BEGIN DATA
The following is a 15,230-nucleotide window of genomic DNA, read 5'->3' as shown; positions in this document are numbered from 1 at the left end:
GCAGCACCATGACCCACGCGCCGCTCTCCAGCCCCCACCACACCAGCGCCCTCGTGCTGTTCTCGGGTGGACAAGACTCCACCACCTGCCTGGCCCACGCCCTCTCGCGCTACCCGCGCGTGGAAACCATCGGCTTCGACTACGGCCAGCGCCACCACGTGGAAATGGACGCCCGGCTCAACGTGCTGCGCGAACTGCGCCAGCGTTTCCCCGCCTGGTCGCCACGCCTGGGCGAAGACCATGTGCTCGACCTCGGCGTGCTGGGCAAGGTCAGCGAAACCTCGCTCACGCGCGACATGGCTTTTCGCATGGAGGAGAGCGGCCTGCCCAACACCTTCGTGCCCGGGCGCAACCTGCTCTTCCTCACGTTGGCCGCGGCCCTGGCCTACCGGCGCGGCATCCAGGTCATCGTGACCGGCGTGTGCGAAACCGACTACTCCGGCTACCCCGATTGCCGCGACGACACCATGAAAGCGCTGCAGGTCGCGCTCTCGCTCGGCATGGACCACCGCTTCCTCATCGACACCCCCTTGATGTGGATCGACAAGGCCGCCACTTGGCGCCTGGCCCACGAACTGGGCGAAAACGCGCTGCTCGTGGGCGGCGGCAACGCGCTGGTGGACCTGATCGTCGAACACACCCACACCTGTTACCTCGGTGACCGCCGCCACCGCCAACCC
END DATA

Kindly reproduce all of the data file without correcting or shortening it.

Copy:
The following is a 15,230-nucleotide window of genomic DNA, read 5'->3' as shown; positions in this document are numbered from 1 at the left end:
GCAGCACCATGACCCACGCGCCGCTCTCCAGCCCCCACCACACCAGCGCCCTCGTGCTGTTCTCGGGTGGACAAGACTCCACCACCTGCCTGGCCCACGCCCTCTCGCGCTACCCGCGCGTGGAAACCATCGGCTTCGACTACGGCCAGCGCCACCACGTGGAAATGGACGCCCGGCTCAACGTGCTGCGCGAACTGCGCCAGCGTTTCCCCGCCTGGTCGCCACGCCTGGGCGAAGACCATGTGCTCGACCTCGGCGTGCTGGGCAAGGTCAGCGAAACCTCGCTCACGCGCGACATGGCTTTTCGCATGGAGGAGAGCGGCCTGCCCAACACCTTCGTGCCCGGGCGCAACCTGCTCTTCCTCACGTTGGCCGCGGCCCTGGCCTACCGGCGCGGCATCCAGGTCATCGTGACCGGCGTGTGCGAAACCGACTACTCCGGCTACCCCGATTGCCGCGACGACACCATGAAAGCGCTGCAGGTCGCGCTCTCGCTCGGCATGGACCACCGCTTCCTCATCGACACCCCCTTGATGTGGATCGACAAGGCCGCCACTTGGCGCCTGGCCCACGAACTGGGCGAAAACGCGCTGCTCGTGGGCGGCGGCAACGCGCTGGTGGACCTGATCGTCGAACACACCCACACCTGTTACCTCGGTGACCGCCGCCACCGCCAACCC